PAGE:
The Global Invertebrate Genomics Alliance (GIGA): Developing Community Resources to Study Diverse Invertebrate Genomes
Journal of Heredity
Biodiversity, Comparative genomics, Consortium, Evolution, GIGA, Invertebrates, Metazoa
Over 95% of all metazoan (animal) species comprise the “invertebrates,” but very few genomes from these organisms have been sequenced. We have, therefore, formed a “Global Invertebrate Genomics Alliance” (GIGA). Our intent is to build a collaborative network of diverse scientists to tackle major challenges (e.g., species selection, sample collection and storage, sequence assembly, annotation, analytical tools) associated with genome/transcriptome sequencing across a large taxonomic spectrum. We aim to promote standards that will facilitate comparative approaches to invertebrate genomics and collaborations across the international scientific community. Candidate study taxa include species from Porifera, Ctenophora, Cnidaria, Placozoa, Mollusca, Arthropoda, Echinodermata, Annelida, Bryozoa, and Platyhelminthes, among others. GIGA will target 7000 noninsect/nonnematode species, with an emphasis on marine taxa because of the unrivaled phyletic diversity in the oceans. Priorities for selecting invertebrates for sequencing will include, but are not restricted to, their phylogenetic placement; relevance to organismal, ecological, and conservation research; and their importance to fisheries and human health. We highlight benefits of sequencing both whole genomes (DNA) and transcriptomes and also suggest policies for genomic-level data access and sharing based on transparency and inclusiveness. The GIGA Web site (http://giga.nova.edu) has been launched to facilitate this collaborative venture.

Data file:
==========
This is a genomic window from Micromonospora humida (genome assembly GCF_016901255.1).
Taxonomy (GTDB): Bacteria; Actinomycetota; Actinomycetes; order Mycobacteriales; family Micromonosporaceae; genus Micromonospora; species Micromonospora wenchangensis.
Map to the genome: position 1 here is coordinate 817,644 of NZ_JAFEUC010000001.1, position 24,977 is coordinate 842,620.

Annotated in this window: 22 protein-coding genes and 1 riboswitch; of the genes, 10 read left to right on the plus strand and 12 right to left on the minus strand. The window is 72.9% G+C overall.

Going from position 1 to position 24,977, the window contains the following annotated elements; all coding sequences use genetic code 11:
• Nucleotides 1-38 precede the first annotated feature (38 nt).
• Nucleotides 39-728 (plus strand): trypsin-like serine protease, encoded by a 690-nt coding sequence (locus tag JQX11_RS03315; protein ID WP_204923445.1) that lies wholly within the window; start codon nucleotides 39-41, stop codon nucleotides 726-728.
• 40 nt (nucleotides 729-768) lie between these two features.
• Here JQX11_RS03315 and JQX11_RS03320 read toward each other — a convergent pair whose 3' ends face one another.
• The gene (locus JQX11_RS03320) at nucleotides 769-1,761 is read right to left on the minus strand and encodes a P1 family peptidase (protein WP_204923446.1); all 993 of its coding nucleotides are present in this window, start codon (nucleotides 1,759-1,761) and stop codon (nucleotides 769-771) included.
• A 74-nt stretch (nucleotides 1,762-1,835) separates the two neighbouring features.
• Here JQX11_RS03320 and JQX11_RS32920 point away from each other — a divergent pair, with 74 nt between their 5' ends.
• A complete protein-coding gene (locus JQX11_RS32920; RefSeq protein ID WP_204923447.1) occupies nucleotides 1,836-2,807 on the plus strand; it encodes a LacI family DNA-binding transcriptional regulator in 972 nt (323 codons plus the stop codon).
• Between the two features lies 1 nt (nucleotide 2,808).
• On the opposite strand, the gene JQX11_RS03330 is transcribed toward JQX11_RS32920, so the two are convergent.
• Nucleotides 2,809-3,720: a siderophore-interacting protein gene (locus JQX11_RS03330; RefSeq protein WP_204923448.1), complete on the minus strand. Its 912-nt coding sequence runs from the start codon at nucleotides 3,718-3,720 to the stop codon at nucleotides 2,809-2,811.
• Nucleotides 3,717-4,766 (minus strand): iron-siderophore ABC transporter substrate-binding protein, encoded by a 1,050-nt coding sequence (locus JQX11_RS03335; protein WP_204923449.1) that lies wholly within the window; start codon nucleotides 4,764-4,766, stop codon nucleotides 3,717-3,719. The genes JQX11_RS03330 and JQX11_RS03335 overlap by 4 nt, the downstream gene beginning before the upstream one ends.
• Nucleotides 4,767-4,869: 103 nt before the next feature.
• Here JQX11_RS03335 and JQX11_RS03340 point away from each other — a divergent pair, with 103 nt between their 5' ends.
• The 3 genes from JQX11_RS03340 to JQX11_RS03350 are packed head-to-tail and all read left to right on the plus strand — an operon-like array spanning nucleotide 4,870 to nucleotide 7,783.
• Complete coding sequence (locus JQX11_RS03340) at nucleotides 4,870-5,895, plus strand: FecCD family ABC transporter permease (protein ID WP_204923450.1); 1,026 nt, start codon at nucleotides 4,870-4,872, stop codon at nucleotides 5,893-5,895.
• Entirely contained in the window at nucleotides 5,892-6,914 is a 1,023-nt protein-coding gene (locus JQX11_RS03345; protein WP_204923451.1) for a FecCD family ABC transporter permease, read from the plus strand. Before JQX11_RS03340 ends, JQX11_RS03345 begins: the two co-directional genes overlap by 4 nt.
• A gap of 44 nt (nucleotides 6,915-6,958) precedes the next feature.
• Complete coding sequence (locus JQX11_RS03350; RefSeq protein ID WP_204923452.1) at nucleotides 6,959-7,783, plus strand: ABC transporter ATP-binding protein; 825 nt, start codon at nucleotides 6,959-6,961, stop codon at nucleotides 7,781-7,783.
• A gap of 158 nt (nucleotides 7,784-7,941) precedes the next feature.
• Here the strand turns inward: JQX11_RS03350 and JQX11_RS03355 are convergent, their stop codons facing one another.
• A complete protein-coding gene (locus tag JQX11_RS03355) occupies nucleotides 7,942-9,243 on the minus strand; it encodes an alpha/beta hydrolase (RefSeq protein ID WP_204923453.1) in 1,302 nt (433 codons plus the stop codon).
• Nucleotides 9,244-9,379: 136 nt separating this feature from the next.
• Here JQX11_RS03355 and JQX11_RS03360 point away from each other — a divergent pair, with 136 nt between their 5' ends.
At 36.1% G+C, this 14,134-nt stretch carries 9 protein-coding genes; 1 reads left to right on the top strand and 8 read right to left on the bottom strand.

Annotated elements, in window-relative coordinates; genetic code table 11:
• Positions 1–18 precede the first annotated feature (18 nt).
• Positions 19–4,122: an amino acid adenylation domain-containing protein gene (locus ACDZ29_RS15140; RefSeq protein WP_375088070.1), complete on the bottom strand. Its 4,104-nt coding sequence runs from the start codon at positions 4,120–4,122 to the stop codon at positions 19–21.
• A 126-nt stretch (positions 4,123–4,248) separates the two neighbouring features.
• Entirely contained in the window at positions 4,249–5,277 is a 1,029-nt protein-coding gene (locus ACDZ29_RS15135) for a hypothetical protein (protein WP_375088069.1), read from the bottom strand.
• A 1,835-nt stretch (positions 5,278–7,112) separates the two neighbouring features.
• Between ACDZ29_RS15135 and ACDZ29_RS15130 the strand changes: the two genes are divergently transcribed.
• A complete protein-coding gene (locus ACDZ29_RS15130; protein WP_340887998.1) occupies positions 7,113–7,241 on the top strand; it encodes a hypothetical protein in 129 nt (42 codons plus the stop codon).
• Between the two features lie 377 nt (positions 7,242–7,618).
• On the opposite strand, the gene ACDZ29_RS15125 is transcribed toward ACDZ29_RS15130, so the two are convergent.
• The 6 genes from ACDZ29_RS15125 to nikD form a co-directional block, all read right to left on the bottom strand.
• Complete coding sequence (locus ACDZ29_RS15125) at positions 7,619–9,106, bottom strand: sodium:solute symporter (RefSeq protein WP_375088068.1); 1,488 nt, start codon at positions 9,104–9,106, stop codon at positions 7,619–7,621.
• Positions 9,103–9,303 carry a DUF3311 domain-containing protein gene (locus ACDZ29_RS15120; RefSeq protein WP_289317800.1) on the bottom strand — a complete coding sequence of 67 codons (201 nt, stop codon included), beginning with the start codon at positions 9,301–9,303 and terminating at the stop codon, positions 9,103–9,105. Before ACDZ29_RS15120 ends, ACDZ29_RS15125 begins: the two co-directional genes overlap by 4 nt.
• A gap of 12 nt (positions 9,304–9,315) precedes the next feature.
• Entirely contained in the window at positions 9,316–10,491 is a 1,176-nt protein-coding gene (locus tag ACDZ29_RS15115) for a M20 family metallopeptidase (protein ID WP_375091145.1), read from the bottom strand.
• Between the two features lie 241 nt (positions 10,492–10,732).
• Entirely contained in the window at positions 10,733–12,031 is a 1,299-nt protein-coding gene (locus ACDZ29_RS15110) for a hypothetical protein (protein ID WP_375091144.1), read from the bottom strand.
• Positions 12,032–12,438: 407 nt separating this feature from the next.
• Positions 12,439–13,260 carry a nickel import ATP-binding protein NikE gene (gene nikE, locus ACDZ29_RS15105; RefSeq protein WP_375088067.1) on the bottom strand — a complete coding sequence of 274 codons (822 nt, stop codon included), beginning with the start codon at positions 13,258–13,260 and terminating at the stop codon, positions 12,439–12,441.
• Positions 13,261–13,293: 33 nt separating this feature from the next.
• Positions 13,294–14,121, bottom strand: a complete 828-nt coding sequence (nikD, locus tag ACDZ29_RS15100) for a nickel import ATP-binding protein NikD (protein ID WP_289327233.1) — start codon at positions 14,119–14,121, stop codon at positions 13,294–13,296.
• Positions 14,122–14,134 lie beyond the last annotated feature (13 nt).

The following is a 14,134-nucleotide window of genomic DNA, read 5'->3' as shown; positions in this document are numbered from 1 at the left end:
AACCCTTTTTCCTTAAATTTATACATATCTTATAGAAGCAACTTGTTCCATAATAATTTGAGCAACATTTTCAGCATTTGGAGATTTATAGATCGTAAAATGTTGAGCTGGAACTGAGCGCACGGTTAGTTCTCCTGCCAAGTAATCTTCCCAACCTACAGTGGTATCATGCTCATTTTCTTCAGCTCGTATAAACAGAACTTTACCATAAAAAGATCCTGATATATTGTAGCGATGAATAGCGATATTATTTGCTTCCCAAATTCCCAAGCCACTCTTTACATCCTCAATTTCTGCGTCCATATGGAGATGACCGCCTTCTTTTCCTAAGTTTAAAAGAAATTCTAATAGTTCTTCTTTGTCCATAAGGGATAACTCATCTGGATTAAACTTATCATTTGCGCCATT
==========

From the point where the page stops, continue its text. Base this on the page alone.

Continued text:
GIGA Community of Scientists, Jose V. Lopez, Stephen J. O'Brien, Charles Messing, M. Christina Diaz, Nicole D. Fogarty, and Matthew Johnston. 2014. "The Global Invertebrate Genomics Alliance (GIGA): Developing Community Resources to Study Diverse Invertebrate Genomes." Journal of Heredity 105, (1): 1-18. http://nsuworks.nova.edu/cnso_bio_facarticles/425